But, not Microsoft. Microsoft could not allow SharePoint Online to fail. Also, the prospect of selling monthly licenses instead of a one-time license was meant to inject significant cash flow into Microsoft Office Division balance sheets. Between the need of the "less desirable" one-time customers (who wanted custom code) and the need of Microsoft SharePoint Online cash cow (who wanted scalability and performance), the scales tipped to the side of the scalability (pun not intended).

So, things such as client object model and finally  "cloud application model" came to be. Your code was allowed, as long as it run outside SharePoint. The infrastructure was put into place to allow your code to call into SharePoint without the need for explicit credentials. Your calls to SharePoint were carefully securized, throttled and channeled to allow for non-customized SharePoint parts to run without being blocked or delayed.

SharePoint erred on the side of the performance, banishing server code on cloud deployments and slowly banishing (or deemphasizing) even the declarative customization. As long as you are fine with the evolving standard SharePoint Online features, you are good to go. Want more? Plug in an app, even if the client object model didn’t allow for all the richness of the functionality that server object model did. Your application would run on your servers, consuming your resources and leaving their SharePoint instances out of your bad influence.

What’s the future for on-premise SharePoint customers?

But, what Microsoft doesn’t seem to get (or does seem to ignore) is the reality of the corporate customers. SharePoint was never a software for small companies. Yes, you could run a SharePoint Foundation (or Windows SharePoint Services before that) and it was free, but the need for the corporate-scale collaboration and knowledge management that SharePoint ushers is something that goes with the medium and big companies, as it breaks department silos and culture barriers. Also, the hefty price tag for the SharePoint license didn’t help.

Now, SharePoint Online as part of the Office 365 package is affordable. Even smaller companies could take advantage of it. But, are they doing it? In my experience, the vast majority of the Office 365 customers in small companies are more interested in Exchange Online, because running a mail infrastructure is something every company does, small and big, while running SharePoint is something that is not everyone’s piece of cake. Whenever I listen to Microsoft marketing machine trumpeting about "millions of Office 365 users" I can’t help asking myself how many of them are only using Exchange Online out of the whole Office 365 package. (Answer: I don’t know but I imagine that a vast majority).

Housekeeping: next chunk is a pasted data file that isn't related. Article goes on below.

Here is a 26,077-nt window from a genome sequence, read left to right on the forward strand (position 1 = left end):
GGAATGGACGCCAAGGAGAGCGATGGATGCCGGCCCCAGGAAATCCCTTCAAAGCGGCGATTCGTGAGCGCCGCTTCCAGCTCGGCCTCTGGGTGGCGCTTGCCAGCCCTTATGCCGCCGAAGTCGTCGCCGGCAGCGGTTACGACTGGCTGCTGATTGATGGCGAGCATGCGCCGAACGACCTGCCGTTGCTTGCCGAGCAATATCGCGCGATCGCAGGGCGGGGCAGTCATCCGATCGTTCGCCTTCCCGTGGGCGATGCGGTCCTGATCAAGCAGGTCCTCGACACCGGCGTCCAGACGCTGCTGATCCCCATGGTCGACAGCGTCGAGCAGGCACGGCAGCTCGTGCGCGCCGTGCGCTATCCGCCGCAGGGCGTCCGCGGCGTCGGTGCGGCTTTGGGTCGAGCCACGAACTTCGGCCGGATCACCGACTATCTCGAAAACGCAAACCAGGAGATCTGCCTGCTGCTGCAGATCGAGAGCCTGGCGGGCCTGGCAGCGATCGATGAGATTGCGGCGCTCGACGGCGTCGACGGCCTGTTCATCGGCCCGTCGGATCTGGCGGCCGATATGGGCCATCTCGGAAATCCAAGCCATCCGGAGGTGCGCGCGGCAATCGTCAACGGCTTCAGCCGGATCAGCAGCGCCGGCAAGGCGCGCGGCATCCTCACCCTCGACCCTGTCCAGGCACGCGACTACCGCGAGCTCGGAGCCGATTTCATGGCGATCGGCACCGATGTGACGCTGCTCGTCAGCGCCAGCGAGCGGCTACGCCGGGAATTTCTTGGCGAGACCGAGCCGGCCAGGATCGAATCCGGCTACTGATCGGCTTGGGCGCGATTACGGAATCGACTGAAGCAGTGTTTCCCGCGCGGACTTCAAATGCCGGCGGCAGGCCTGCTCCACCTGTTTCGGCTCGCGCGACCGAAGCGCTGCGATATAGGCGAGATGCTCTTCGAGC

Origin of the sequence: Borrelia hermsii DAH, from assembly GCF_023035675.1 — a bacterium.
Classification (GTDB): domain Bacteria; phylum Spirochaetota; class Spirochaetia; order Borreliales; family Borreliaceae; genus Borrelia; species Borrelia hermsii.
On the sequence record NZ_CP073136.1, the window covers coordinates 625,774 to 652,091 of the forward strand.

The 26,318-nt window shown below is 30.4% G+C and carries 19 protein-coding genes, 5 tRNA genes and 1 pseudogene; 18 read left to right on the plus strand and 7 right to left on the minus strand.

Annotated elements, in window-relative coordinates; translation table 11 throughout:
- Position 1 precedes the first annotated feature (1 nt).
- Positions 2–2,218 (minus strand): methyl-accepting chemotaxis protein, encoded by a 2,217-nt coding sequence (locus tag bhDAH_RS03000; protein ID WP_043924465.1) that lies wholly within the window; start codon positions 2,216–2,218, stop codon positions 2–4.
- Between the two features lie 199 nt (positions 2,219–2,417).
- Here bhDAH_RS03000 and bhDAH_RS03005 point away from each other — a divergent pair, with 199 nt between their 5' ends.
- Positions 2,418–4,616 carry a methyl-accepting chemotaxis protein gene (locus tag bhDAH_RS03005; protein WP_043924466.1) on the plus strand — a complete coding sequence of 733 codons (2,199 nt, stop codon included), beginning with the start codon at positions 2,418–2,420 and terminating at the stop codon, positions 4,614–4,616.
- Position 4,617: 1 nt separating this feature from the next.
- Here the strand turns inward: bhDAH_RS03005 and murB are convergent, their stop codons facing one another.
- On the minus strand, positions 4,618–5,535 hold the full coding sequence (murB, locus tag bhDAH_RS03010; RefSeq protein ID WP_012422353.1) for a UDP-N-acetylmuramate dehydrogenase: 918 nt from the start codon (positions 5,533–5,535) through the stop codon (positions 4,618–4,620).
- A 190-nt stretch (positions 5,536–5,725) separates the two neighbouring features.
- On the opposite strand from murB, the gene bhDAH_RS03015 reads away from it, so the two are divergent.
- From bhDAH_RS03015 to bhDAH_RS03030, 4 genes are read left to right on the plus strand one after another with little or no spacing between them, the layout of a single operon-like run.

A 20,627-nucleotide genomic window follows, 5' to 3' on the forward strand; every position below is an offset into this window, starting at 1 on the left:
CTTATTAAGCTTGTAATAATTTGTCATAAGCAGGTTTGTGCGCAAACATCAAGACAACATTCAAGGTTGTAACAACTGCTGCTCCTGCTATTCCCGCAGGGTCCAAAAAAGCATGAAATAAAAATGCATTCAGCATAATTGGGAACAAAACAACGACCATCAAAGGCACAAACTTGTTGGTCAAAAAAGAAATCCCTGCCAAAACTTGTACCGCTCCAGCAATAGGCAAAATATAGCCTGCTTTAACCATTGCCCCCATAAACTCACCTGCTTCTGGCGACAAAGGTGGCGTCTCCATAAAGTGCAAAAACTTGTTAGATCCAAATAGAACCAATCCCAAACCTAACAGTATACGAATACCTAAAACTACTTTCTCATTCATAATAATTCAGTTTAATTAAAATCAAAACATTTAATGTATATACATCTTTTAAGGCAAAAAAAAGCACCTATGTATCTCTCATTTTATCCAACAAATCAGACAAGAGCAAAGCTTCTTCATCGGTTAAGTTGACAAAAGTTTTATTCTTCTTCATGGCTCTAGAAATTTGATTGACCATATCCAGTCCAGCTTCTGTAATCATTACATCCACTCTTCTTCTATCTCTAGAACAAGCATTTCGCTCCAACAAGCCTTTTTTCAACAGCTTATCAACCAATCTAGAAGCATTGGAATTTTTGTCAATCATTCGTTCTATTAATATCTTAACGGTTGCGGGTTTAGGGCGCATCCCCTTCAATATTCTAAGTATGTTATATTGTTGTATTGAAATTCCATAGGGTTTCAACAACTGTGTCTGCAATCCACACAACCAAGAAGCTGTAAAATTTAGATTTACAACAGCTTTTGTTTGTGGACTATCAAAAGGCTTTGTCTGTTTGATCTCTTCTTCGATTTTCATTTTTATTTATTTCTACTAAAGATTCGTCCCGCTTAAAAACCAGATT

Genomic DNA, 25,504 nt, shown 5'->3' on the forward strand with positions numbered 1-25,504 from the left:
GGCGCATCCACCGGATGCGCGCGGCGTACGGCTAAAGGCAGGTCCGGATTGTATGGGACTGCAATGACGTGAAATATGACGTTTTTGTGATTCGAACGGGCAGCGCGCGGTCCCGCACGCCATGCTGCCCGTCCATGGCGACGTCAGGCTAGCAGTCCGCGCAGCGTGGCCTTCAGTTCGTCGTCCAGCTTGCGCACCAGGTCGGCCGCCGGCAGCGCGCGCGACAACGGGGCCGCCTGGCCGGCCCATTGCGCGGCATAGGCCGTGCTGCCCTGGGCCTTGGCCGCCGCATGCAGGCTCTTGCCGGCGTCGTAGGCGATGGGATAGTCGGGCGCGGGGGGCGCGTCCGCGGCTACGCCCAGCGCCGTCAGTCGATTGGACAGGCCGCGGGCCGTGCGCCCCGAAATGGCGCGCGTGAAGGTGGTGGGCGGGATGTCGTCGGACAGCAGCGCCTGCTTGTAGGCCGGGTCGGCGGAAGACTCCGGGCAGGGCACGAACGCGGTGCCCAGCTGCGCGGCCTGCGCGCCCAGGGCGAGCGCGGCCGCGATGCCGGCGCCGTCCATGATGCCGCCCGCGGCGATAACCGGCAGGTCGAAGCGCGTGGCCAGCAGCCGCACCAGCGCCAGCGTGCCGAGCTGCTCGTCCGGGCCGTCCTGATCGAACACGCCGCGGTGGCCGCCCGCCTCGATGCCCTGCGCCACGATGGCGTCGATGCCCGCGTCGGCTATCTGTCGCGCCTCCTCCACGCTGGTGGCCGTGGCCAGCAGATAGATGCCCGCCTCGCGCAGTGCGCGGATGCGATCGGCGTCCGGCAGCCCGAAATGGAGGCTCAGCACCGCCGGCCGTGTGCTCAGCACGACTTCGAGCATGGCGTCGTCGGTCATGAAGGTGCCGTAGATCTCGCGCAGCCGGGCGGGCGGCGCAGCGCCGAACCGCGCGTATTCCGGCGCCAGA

So, here we have Microsoft cranking out new features to suit their "imaginary" customers that want wizards, flashy UI and shiny settings, while the real SharePoint customers with deep pockets are placed between a rock (declining investment in new on-premise features) and a hard place (the fact that Office 365 deployments customization options are limited at best). They need freedom to customize their SharePoint to suit their needs, and right now the capabilities of the app model and Office 365 app model are just not enough. Not to mention the need for UI customization, which is the first thing that corporate customers want. They now have to jump through hoops just to deploy and keep their master pages, CSS and JS files from breaking with each SharePoint Online update. Not good.

As a side note, the need of the on-premise clients for top-of-the-notch social without hassle was the driver that made Beezy, the company I work for, possible. If that capabilities were available on SharePoint Server, we would be out of business even before starting.

That has been by experience with the SharePoint customers that are more or less "invited" to become Office 365 customers. Only a few of them venture into the hybrid world of connecting their on-premise farm with the Office 365 farm. In the future, this number will increase, but will it ever be so overwhelming as to dispense with the on-premise SharePoint. My opinion is that it won’t. We won’t see the end of on-prem SharePoint in the foreseeable future.


What lies ahead?